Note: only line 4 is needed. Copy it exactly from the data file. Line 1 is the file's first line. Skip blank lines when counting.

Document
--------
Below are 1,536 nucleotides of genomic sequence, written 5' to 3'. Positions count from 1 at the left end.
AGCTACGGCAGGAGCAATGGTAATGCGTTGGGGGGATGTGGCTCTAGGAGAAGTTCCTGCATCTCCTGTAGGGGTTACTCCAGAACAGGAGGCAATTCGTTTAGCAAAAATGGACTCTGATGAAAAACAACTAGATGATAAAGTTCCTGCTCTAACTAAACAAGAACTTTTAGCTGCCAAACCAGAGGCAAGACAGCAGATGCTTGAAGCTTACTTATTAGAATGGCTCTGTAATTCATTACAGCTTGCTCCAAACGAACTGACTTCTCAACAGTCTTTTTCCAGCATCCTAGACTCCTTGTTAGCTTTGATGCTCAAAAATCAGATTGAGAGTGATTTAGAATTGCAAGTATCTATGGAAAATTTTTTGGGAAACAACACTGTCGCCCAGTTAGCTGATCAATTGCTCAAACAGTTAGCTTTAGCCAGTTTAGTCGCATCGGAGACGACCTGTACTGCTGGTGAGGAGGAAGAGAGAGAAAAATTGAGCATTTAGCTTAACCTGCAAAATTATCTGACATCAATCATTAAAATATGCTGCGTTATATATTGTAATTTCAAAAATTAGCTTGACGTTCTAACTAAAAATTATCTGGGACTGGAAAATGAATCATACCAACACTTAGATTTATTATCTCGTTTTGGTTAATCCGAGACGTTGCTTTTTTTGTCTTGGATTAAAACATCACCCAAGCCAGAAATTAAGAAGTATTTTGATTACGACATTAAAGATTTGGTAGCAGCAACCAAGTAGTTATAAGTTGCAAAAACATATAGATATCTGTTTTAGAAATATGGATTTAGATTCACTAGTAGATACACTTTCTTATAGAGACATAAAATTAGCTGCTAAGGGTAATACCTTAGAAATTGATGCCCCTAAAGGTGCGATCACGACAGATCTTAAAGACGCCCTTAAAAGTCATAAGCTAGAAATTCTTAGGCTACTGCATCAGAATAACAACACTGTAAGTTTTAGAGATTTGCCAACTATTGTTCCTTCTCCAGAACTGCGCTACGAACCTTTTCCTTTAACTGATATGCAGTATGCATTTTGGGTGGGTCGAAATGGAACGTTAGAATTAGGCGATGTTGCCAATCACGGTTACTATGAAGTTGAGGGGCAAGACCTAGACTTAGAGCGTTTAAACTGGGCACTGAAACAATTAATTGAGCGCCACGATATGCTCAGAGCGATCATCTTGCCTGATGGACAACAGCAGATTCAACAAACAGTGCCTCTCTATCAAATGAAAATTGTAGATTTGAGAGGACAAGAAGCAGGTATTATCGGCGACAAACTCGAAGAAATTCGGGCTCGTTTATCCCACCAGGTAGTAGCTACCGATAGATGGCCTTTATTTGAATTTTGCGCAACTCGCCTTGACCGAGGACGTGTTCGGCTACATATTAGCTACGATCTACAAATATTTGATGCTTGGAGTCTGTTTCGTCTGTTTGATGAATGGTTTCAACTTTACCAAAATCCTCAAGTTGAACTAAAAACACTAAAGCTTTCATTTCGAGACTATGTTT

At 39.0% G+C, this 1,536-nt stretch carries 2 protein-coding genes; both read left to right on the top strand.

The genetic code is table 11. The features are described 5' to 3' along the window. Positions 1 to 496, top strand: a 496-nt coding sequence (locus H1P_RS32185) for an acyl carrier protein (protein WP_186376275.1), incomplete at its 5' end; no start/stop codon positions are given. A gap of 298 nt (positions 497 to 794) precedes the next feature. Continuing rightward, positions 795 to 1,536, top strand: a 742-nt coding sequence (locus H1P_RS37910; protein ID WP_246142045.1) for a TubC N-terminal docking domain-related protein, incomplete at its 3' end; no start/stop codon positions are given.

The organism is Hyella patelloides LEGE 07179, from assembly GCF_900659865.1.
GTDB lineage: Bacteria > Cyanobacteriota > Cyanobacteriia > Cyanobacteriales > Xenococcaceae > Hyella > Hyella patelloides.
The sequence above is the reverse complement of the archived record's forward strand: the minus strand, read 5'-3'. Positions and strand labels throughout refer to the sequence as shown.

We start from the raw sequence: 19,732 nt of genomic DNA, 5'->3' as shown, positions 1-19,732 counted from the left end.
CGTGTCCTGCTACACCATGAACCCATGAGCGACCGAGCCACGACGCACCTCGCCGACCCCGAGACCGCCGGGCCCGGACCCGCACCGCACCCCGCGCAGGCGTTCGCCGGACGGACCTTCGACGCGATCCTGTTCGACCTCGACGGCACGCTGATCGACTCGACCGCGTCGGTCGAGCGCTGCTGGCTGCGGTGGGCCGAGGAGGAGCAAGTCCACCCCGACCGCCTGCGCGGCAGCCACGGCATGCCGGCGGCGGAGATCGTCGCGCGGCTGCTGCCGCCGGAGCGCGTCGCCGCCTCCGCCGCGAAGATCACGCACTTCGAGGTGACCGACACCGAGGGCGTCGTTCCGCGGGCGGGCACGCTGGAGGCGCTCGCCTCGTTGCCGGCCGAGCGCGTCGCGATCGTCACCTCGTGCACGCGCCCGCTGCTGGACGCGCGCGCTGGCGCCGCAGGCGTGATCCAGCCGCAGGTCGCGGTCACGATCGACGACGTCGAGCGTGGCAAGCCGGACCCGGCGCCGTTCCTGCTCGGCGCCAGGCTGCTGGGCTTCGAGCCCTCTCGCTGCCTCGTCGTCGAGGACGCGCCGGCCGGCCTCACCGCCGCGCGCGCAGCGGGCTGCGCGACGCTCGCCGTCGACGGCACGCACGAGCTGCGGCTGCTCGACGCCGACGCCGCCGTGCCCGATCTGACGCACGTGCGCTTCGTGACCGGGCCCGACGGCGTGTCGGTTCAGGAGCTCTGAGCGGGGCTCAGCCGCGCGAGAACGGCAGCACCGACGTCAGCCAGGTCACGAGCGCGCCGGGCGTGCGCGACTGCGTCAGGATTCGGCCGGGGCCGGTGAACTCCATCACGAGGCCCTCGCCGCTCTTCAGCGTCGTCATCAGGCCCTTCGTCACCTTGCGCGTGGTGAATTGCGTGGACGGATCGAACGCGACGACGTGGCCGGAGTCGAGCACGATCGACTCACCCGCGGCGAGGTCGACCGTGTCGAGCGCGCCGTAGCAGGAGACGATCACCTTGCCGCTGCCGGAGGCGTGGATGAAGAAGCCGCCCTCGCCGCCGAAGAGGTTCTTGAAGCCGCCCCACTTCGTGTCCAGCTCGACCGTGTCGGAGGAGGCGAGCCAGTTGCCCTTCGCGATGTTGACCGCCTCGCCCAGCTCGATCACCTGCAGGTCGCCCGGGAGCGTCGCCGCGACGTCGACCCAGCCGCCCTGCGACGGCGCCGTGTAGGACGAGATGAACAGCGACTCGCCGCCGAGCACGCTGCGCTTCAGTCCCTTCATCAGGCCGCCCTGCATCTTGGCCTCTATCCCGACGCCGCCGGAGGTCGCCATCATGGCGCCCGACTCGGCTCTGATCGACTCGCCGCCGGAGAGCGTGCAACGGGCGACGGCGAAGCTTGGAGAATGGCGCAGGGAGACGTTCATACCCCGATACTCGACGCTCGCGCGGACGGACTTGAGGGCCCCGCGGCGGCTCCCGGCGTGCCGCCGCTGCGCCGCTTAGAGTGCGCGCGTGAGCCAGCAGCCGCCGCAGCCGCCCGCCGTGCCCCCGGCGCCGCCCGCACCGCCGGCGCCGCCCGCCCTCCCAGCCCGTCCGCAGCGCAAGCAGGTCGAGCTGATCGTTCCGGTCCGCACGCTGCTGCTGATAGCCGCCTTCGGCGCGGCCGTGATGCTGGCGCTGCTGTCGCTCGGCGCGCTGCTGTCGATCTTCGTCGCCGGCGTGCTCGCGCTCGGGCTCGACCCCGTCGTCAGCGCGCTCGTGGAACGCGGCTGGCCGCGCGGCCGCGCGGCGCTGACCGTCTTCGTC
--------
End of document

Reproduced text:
The genetic code is table 11. The features are described 5' to 3' along the window. Positions 1 to 496, top strand: a 496-nt coding sequence (locus H1P_RS32185) for an acyl carrier protein (protein WP_186376275.1), incomplete at its 5' end; no start/stop codon positions are given. A gap of 298 nt (positions 497 to 794) precedes the next feature. Continuing rightward, positions 795 to 1,536, top strand: a 742-nt coding sequence (locus H1P_RS37910; protein ID WP_246142045.1) for a TubC N-terminal docking domain-related protein, incomplete at its 3' end; no start/stop codon positions are given.